In 2011 I completed a very special course run by Julie Friedeberger, a yoga teacher who suffered from breast cancer herself many years ago. She has taught others living with cancer ever since, and also shares her experience of how yoga supported her through this journey with yoga teachers all over the UK.
I spent a year working on a one-to-one basis with patients on the haematology ward at the Royal Sussex County Hospital, and then moved on to work closely with a MacMillan nurse to offer yoga practices to patients on the gynae-oncology ward as well as to outpatients of the Sussex Cancer Centre in Brighton. Many people were quite surprised to see a yoga teacher approach their bedside suggesting they practice with me. Without exception those who dared to try something new felt much better for it, and some continued to use the little I was able to teach in our brief encounter.
Between September 2015 and January 2017 I offered 1:1 support to young people and children with cancer, as well as their carers, at the Royal Alexandra Children’s Hospital.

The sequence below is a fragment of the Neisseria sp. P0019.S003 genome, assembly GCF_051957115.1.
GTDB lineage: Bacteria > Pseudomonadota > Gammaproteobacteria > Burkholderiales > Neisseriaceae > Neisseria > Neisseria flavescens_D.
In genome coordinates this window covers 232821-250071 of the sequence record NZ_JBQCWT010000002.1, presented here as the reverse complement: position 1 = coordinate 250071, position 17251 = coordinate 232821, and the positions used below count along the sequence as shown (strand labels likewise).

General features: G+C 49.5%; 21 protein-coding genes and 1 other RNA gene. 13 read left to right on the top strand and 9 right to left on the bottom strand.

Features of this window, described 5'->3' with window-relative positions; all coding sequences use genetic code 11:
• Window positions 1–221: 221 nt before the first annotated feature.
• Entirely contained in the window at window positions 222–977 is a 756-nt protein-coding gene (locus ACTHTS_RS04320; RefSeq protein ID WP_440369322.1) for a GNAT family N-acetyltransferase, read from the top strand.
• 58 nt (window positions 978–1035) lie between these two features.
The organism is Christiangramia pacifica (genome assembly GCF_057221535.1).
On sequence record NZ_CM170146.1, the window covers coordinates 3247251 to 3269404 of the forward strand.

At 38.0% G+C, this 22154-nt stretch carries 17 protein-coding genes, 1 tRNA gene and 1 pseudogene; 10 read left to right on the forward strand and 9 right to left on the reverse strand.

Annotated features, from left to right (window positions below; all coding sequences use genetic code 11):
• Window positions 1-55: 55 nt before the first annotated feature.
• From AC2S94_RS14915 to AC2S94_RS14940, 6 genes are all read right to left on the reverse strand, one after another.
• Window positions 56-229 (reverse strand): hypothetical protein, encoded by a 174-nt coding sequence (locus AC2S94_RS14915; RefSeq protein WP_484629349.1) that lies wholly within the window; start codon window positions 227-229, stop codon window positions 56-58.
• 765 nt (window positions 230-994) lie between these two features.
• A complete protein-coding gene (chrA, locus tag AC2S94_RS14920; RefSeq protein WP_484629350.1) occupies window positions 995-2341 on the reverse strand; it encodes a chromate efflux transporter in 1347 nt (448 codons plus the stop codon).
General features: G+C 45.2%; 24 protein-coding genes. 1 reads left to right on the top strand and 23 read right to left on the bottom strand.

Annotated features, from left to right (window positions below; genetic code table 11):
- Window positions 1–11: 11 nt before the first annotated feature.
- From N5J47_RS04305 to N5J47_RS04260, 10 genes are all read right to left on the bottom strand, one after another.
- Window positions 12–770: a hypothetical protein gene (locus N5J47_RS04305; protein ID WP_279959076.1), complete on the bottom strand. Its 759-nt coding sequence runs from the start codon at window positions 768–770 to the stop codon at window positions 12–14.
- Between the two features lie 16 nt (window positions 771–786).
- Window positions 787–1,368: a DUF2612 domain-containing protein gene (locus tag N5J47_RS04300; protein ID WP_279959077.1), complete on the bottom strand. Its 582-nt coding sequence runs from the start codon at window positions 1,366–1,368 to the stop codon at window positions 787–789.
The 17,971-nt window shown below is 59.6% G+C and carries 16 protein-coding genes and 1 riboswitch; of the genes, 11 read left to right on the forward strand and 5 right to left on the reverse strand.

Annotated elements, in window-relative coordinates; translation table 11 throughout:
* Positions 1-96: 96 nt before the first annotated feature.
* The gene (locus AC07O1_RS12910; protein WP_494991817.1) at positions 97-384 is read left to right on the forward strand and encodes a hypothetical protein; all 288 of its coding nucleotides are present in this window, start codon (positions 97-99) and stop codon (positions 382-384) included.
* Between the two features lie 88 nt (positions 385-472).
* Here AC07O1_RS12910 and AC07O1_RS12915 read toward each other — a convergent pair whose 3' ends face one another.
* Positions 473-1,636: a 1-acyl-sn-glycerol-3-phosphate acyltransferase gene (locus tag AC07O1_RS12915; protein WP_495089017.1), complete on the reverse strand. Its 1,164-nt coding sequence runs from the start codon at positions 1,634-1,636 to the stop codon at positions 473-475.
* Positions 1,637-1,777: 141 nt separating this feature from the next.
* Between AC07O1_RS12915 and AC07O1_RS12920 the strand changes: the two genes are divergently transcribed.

Many participants in my classes live with cancer and find support in their class, both through the compassionate company and through the yoga. They participate in whichever way is conducive to their changing situation. Some also choose to come for 1:1 tuition and work daily with a home practice.
If you would like to find out more about how yoga might support you please send me a message and I will reply to you as soon as I can.
Julie Friedeberger kindly shared what some of her students had to say about the way that yoga supported them. You may find it encouraging to read some of them:
Jane: ‘The after effects of the whole session – breathing, stretches, Yoga Nidra, chanting – are such that when it is over I often leave feeling stronger and lighter. There is new air in my body and life takes on a brighter hue. I feel very privileged to be part of this class and know that so many people with cancer would greatly benefit from a similar experience.’
Marianna: ‘Cancer, like any illness, can be seen as an invitation to heal ourselves on a deeper level. Yoga for me has been a very wonderful way to engage in this healing process. There is no striving in this class but increased listening to the body. Breathing becomes the strongest resource, a reminder of what is essential as well as a refuge for times of fear and pain or experiences of loneliness. I am so very thankful for yoga.’